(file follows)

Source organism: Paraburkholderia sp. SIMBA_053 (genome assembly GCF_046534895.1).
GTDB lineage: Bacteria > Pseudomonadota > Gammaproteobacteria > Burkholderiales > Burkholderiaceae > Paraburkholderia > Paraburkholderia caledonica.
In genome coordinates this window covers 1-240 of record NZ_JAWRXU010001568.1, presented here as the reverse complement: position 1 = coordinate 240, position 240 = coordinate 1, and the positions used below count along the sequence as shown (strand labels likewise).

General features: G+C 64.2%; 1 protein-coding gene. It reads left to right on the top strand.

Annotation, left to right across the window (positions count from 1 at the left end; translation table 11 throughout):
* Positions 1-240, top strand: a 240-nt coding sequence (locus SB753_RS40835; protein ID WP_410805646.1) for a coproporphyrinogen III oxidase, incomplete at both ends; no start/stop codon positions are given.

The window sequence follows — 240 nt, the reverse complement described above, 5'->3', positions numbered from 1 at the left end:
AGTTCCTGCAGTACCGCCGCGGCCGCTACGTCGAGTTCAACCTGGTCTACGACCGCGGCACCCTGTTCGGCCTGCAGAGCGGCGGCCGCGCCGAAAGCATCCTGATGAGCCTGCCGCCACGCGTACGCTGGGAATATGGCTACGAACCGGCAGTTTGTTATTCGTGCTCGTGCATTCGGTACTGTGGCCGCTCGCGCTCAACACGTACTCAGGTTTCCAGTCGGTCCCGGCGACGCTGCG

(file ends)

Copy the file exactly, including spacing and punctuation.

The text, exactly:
Source organism: Paraburkholderia sp. SIMBA_053 (genome assembly GCF_046534895.1).
GTDB lineage: Bacteria > Pseudomonadota > Gammaproteobacteria > Burkholderiales > Burkholderiaceae > Paraburkholderia > Paraburkholderia caledonica.
In genome coordinates this window covers 1-240 of record NZ_JAWRXU010001568.1, presented here as the reverse complement: position 1 = coordinate 240, position 240 = coordinate 1, and the positions used below count along the sequence as shown (strand labels likewise).

General features: G+C 64.2%; 1 protein-coding gene. It reads left to right on the top strand.

Annotation, left to right across the window (positions count from 1 at the left end; translation table 11 throughout):
* Positions 1-240, top strand: a 240-nt coding sequence (locus SB753_RS40835; protein ID WP_410805646.1) for a coproporphyrinogen III oxidase, incomplete at both ends; no start/stop codon positions are given.

The window sequence follows — 240 nt, the reverse complement described above, 5'->3', positions numbered from 1 at the left end:
AGTTCCTGCAGTACCGCCGCGGCCGCTACGTCGAGTTCAACCTGGTCTACGACCGCGGCACCCTGTTCGGCCTGCAGAGCGGCGGCCGCGCCGAAAGCATCCTGATGAGCCTGCCGCCACGCGTACGCTGGGAATATGGCTACGAACCGGCAGTTTGTTATTCGTGCTCGTGCATTCGGTACTGTGGCCGCTCGCGCTCAACACGTACTCAGGTTTCCAGTCGGTCCCGGCGACGCTGCG